What if the gentile cooks food to the point where it is partially edible, but a Jew completes the cooking process? According to Rav Yosef Caro, this situation normally constitutes bishul akum, while the Ramo maintains that the partial involvement of the Jew is sufficient to be considered bishul yisrael. Many kashruth agencies who follow the Ashkenazic tradition of the Ramo allow non-Jewish companies to prepare specific types of food that cannot be used out the box or can without further processing. Since these items will require additional cooking in any event, it is assumed that the final stages will be done by a Jew and the product will then be considered bishul yisrael. Examples of this category include: parboiled rice, water chestnuts, canned potatoes, frozen french fries, latkes & tatter fries, instant potatoes and pasta.
Bread items were not included in the restriction of bishul akum and are governed by a completely different set of rules. Many are of the opinion that the sages initially prohibited bread baked by a gentile (pas akum) but later partially rescinded this restriction for commercial bread (pas palter) which is a staple food item. Some authorities allow the purchase of pas palter if pas yisrael of comparable quality is unavailable, while others permit pas palter under all circumstances. Since the restriction was rescinded only because of necessity, many people who are medakdek b’mitzvos (scrupulous in mitzvah observance) refrain from eating pas palter under all conditions. Nonetheless, many kashruth agencies follow the basic halachah, and endorse products known as pas palter. Pas palter includes a category of products known as pas haboh bikisnin. Some common examples of pas haboh bikisnin are pie, cake, cookies, pretzels, bread sticks, flat bread, crackers and kichel.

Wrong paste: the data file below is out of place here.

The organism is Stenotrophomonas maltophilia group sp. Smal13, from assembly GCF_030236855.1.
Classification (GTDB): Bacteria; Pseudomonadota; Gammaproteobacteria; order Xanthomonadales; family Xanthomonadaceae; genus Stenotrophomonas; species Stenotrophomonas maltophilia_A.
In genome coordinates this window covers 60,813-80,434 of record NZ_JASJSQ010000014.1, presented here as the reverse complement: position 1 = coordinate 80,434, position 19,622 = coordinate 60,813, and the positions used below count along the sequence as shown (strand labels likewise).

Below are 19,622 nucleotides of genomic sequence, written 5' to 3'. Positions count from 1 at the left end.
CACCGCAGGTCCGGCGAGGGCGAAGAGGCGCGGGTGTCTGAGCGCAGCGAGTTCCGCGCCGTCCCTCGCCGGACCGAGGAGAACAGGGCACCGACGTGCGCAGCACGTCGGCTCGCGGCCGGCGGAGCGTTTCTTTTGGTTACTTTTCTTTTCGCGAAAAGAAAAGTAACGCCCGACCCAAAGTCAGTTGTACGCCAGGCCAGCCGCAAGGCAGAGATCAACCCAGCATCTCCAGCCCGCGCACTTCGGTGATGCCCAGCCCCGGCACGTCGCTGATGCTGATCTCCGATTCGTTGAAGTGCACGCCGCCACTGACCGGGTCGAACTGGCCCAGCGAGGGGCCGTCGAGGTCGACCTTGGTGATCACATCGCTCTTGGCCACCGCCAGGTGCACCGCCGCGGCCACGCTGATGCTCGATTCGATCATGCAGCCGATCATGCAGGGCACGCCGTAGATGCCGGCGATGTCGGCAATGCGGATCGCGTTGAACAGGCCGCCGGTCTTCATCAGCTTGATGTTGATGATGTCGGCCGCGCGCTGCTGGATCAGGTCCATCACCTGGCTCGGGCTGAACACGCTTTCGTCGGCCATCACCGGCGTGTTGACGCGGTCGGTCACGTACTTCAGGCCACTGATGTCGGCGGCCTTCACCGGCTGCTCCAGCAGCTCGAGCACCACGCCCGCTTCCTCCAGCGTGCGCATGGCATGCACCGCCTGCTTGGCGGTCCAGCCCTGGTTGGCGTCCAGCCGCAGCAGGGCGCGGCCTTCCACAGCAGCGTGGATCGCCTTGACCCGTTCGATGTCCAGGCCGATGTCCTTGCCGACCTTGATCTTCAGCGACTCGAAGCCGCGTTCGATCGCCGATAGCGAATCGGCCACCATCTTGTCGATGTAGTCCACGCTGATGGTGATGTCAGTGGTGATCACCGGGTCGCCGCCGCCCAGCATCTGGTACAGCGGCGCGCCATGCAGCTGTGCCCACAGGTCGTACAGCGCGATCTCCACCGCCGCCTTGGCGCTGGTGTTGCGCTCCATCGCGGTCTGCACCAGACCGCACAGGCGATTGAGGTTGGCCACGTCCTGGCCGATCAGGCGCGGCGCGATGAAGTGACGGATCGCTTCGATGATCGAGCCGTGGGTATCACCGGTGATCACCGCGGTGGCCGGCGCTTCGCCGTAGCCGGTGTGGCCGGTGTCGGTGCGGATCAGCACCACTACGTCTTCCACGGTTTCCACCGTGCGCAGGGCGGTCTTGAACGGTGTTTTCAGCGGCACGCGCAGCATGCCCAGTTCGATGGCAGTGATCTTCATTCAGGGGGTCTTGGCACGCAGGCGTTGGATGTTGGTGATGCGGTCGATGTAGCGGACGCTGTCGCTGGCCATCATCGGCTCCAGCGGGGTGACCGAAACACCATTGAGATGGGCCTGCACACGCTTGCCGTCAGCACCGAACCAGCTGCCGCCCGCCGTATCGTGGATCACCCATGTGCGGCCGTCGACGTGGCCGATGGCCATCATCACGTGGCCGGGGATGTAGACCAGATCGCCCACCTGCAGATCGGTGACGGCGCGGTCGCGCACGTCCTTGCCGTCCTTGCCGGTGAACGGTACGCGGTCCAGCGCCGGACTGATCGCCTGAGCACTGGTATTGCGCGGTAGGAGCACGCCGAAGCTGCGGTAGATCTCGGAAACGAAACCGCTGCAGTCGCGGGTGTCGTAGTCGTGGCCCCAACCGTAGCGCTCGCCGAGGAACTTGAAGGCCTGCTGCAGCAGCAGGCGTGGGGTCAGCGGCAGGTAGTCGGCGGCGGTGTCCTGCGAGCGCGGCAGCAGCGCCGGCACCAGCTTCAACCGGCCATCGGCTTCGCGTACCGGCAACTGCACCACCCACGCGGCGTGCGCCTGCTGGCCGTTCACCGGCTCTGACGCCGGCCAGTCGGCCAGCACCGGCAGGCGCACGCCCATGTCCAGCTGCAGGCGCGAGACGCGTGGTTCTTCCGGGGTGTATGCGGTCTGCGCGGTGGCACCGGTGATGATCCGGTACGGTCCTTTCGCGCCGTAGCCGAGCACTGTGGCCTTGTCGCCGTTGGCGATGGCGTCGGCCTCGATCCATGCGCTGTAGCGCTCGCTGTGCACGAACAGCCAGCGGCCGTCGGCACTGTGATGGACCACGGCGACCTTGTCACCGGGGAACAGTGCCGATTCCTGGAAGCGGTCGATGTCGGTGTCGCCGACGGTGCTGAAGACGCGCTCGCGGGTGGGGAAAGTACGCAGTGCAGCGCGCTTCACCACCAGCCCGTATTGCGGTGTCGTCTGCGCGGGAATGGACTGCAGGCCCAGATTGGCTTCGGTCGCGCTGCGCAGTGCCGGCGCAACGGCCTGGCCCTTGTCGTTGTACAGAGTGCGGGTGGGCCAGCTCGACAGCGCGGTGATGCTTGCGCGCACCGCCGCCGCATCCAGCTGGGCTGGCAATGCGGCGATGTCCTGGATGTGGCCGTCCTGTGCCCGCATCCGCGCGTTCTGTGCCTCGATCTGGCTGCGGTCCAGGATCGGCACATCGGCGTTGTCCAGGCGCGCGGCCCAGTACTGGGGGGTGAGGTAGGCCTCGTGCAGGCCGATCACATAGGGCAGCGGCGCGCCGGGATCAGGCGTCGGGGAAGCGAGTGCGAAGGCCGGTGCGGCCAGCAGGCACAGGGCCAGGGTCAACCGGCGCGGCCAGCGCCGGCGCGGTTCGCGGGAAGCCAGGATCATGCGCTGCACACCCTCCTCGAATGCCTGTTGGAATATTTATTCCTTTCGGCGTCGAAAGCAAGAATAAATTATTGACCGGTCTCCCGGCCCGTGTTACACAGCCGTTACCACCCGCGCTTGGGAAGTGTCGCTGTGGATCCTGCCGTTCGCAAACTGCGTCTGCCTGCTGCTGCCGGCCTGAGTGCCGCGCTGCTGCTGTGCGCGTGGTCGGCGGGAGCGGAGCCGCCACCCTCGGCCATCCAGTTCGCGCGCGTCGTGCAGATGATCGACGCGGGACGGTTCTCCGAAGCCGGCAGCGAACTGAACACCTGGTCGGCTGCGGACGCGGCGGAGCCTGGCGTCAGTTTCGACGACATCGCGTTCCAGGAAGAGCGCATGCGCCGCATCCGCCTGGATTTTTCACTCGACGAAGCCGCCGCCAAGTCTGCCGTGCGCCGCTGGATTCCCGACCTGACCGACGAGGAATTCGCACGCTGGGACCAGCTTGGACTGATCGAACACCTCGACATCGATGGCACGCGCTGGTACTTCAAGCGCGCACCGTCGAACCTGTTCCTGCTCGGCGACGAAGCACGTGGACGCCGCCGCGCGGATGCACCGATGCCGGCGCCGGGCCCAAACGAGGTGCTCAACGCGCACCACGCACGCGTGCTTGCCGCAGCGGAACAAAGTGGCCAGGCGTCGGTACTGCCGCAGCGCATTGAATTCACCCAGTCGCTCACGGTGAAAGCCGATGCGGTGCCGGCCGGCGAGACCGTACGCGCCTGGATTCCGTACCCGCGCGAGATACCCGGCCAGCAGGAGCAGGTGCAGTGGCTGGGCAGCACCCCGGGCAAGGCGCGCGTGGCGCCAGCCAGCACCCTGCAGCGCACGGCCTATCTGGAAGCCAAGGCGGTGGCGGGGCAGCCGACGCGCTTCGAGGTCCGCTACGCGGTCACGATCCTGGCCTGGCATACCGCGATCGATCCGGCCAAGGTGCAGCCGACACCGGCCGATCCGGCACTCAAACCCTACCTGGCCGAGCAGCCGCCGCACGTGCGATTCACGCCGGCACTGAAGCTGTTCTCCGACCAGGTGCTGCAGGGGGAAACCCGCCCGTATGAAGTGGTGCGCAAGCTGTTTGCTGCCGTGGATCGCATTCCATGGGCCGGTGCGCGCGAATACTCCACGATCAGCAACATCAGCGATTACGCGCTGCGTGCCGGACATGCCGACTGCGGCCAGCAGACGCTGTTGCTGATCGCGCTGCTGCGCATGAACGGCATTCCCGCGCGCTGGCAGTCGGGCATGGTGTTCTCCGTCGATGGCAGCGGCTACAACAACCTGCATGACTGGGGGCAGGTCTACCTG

Main Component is Water
Tosofoth states that bishul akum is not a concern with respect to beer, even though the grain component is cooked, since the majority is water. Pri Chodosh extrapolates that for this reason coffee (or tea) and cocoa are permissible.